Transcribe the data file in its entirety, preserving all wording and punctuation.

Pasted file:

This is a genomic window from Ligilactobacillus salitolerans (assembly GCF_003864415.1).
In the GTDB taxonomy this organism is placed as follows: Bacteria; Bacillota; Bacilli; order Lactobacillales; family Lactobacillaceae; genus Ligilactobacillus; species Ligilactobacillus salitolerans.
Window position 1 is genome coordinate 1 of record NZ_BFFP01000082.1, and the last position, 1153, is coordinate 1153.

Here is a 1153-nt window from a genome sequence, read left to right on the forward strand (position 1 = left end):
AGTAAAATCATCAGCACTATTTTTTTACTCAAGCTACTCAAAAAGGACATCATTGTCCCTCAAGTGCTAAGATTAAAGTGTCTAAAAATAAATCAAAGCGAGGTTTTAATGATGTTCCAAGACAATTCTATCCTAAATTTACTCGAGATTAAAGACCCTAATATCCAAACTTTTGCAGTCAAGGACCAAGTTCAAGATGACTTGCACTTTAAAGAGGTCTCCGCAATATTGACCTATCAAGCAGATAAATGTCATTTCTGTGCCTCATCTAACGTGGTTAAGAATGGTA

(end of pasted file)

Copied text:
This is a genomic window from Ligilactobacillus salitolerans (assembly GCF_003864415.1).
In the GTDB taxonomy this organism is placed as follows: Bacteria; Bacillota; Bacilli; order Lactobacillales; family Lactobacillaceae; genus Ligilactobacillus; species Ligilactobacillus salitolerans.
Window position 1 is genome coordinate 1 of record NZ_BFFP01000082.1, and the last position, 1153, is coordinate 1153.

Here is a 1153-nt window from a genome sequence, read left to right on the forward strand (position 1 = left end):
AGTAAAATCATCAGCACTATTTTTTTACTCAAGCTACTCAAAAAGGACATCATTGTCCCTCAAGTGCTAAGATTAAAGTGTCTAAAAATAAATCAAAGCGAGGTTTTAATGATGTTCCAAGACAATTCTATCCTAAATTTACTCGAGATTAAAGACCCTAATATCCAAACTTTTGCAGTCAAGGACCAAGTTCAAGATGACTTGCACTTTAAAGAGGTCTCCGCAATATTGACCTATCAAGCAGATAAATGTCATTTCTGTGCCTCATCTAACGTGGTTAAGAATGGTA